Housing market euphoria hits the brakes

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halifax house prices

Exuberance among homeowners is starting to look frothy as fewer people thought the value of their property rose in November.

According to the latest Halifax House Price Sentiment Tracker 14% of those asked felt the value of their home rose over the last month, down from 17% in September and October.

While this is significantly above the low of 4% Halifax recorded during the first national lockdown in May, it marks a bump in the road for the optimism and record property price rises of the last five months since the first round of restrictions were lifted.

Households in the East of England, Wales, London and the North East of England, felt the value of their home had fallen, with the rate of decline sharpest in the North East.

Russell Galley, Halifax managing director, said the softening of expectations from October, which remain subdued by historical standards, “is unlikely to change significantly while the macroeconomic landscape remains uncertain, with most housing market experts predicting greater downward pressure on house prices as we move into 2021”.

More people think their house will be worth more in 12 months’ time than those who think it will be worth less, however.

Just over a quarter (27%) of households believe the value of their home will have increased by this time next year, compared to just 16% back in May.

One in five people (18%) now think the value of their property will be lower in 12 months’ time, down from a peak of around one third (34%) of respondents in May.

Households in the South West of England were most confident of higher property prices in the next year, while in the North East of England sentiment turned negative for the first time since August, albeit only slightly.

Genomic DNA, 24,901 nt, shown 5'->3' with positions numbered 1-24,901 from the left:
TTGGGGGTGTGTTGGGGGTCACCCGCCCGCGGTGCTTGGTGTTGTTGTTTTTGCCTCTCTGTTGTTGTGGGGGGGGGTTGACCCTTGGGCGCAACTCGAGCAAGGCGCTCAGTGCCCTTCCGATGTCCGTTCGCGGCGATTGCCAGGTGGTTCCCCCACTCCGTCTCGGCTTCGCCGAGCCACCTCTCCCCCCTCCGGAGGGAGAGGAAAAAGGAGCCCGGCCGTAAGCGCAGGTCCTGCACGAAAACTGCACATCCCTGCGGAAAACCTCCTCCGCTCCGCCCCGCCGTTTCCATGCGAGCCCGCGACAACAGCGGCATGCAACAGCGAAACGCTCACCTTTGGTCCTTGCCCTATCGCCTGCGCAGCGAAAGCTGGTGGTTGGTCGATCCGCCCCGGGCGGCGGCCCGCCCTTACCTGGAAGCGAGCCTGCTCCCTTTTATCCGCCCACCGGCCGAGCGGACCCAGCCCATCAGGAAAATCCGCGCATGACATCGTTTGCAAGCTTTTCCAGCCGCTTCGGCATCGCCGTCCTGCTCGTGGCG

Tomer Aboody, director of property lender MT Finance, said:

“Confidence is always key for the housing market. Current sentiment continues to be strong, with the perception that prices will continue rising in the near future at least. This is persuading buyers to purchase now rather than wait in the hope that prices may fall.”

Renters who do not plan to purchase a property in the next two years revealed the factors holding back their purchases. Two-thirds said a lack of savings. Other common issues included not earning enough (55%) and a poor credit score (26%).

Around 8% of UK households said they planned to buy a property within the next year, 13% within two to five years, and a further 14% planning to purchase within the next five to 10 years.

Aboody added:

“Interesting times are on the horizon, with the first quarter of next year seeing the end of furlough and the stamp duty holiday, plus the Budget. Future sentiment is therefore very much in the hands of the Chancellor, who has some difficult decisions to make.”

The potential of high LTV mortgages, as set out by the government, and the probable extension of stamp duty relief, would also keep sentiment strong, Aboody added.

One in 10 households in London and the South East are planning a property purchase in the next 12 months, according to the Halifax survey. At the other end of the scale in Scotland just 2% of households surveyed expect to make a property purchase in the coming year.

People aged between 25 and 34 are the most likely to be considering buying a home in the near term (13% of respondents), compared with just 6% of those aged between 18 and 24 and an even smaller proportion of those aged 55-64 (3%).